|Affection / Dependance:|
|Tendency to bark:
|Tendency to bark:|
Size: Medium Weight: 50 - 90 lbs Fur length: Short Ears: Flappy Fur type: Straight Fur Color: 3 Colors, Black, Black & Brown, Brown & White, Dark Brown / Chocolate, Merle / Spotted / Brindle / Speckled, White / Cream
Life Expectancy: 10 - 14 years Rarity: Uncommon Availability: Hard to find Climate: Good for every climate.
Labrador retrievers are from water dogs that originated in Canada. They are an intelligent, gentle breed that love to play, and are notorious for their appetite as well. Regular walks and exercise will take care of the Labrador's occasional bursts of energy, while sufficient and consistent training can produce a guide animal loyal to its owner and reliable for tasks needed done by handicapped people.
Labahoulas can come in a variety of solid colors and patchwork fur, courtesy more of the Catahoula breed than the Labrador. Labradors tend to be in solid white, yellow, brown or black, with the other colors coming out on top of the white in some dogs. Not often, a Labrador will be tri-colored. Catahoulas, on the other hand, frequently have the Merle gene and appear in 'leopard' pattern, with black, red, brown, white and tan base colors overlaid with patches of the same color, but lighter in shade. Due to this, Catahoulas can be tri- or even quad-colored.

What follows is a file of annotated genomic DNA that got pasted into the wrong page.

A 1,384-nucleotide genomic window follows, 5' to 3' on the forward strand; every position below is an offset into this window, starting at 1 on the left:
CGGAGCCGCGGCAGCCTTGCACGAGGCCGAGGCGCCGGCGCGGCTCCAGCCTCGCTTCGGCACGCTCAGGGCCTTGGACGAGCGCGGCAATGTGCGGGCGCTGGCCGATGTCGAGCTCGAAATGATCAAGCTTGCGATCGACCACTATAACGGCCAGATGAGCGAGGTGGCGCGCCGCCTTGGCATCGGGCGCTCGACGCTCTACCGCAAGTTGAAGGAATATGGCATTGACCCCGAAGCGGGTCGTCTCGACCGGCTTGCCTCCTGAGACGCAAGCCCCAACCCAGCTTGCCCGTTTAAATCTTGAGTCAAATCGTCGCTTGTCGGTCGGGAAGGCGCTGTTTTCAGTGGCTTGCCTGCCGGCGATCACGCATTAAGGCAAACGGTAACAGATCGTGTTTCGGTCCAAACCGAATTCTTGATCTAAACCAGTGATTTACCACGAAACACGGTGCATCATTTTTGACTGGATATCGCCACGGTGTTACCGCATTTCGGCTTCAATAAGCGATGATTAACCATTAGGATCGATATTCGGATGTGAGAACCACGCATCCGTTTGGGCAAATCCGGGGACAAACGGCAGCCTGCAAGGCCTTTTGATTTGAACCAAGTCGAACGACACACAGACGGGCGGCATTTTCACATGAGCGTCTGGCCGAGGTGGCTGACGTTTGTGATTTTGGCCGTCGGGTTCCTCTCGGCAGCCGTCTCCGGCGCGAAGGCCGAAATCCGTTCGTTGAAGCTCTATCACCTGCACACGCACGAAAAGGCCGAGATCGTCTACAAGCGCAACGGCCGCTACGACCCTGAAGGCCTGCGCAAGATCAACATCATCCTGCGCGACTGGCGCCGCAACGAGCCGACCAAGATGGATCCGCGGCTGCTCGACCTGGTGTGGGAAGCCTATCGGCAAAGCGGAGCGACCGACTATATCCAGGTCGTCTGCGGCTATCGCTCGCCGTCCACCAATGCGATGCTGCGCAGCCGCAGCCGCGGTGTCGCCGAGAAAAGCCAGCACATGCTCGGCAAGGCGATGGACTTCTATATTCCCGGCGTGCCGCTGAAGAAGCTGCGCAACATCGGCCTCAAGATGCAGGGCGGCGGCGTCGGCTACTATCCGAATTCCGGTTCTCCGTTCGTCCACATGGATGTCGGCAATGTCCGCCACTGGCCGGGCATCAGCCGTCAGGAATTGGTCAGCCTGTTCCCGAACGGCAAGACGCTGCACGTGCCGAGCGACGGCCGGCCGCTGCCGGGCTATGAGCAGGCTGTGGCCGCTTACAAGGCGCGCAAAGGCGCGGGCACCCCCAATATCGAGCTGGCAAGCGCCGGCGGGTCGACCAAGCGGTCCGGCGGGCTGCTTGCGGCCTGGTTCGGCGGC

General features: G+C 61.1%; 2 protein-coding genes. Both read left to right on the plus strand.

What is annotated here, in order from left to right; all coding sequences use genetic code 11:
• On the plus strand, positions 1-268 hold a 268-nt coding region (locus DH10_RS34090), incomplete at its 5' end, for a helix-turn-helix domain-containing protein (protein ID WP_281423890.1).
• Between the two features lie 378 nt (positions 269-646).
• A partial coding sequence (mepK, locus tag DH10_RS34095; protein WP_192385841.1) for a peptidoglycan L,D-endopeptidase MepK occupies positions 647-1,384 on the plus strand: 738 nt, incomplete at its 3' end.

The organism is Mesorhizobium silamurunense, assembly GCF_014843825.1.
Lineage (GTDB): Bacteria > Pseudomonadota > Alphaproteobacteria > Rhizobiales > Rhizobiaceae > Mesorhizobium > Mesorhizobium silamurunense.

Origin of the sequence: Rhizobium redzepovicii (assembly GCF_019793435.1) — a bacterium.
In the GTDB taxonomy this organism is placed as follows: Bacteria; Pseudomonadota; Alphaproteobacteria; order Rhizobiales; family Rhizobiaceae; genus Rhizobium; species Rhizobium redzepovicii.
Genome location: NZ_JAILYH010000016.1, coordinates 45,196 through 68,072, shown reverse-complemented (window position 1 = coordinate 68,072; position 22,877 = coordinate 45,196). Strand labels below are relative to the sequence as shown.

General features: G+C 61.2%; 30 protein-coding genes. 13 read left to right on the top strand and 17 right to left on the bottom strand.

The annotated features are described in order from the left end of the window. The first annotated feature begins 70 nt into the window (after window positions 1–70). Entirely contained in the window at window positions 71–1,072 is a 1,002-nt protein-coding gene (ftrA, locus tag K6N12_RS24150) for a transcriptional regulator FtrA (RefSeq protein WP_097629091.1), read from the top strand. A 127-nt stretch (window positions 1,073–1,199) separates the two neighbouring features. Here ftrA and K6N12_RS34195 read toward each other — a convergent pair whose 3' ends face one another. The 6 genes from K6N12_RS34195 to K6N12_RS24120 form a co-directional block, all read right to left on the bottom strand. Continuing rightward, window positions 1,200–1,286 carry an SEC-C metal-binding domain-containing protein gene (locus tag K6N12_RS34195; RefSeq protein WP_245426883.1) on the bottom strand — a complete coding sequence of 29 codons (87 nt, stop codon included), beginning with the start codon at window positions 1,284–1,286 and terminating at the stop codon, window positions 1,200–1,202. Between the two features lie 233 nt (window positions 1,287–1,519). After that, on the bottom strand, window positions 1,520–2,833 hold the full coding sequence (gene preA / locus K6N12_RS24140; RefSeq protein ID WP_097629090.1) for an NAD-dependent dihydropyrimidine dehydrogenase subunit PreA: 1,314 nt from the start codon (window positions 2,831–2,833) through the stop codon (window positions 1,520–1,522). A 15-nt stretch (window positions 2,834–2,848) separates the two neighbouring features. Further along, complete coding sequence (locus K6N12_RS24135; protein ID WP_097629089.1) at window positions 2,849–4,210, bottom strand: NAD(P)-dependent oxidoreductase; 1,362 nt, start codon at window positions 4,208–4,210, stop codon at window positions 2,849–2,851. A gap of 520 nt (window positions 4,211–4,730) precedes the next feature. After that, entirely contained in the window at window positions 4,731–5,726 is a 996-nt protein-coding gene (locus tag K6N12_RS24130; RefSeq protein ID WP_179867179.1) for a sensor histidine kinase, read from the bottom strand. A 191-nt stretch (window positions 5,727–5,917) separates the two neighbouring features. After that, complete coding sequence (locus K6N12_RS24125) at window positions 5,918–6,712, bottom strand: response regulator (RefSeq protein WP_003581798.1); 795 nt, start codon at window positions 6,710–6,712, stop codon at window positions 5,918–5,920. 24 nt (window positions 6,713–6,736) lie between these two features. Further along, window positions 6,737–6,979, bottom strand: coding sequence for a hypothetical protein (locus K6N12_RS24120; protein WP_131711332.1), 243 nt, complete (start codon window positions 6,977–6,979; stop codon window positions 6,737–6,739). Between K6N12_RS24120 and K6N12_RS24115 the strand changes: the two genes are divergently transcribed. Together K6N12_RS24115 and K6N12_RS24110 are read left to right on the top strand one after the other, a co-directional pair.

Most Labahoulas will have a single coat, but some inherit the Labrador's double coat. Single 'coarse' or 'slick' coats are desired, rather than double coats that can grow to be woolly or shaggy in appearance. Coarse coats will be slightly longer and thicker than slick coats, which are shorter and grow close to the skin.
Labahoulas are intelligent animals with stable temperament. They rely more on human interaction than other breeds, however, and may misbehave if left alone for long periods of time. They are naturally wary of anything or anyone out of the ordinary, and with a little training, can be effective watchdogs. They can be pushy when their regular routine is disrupted or neglected, but are usually gentle and protective, especially with children.
Single coats will benefit from once a week brushing, while regular bathing may be necessary for an active service animal.
Labahoulas thrive on constant attention from their owners. Training should not be problematic for this breed. Sessions should be brief and repetitive for each command, with consistent signals and occasional treats, as well as verbal praise.
If used as service animals, Labahoulas will not want for physical exertion. They valued in hunting, and, with training, can herd livestock as well. Otherwise, an hour of daily exercise is sufficient.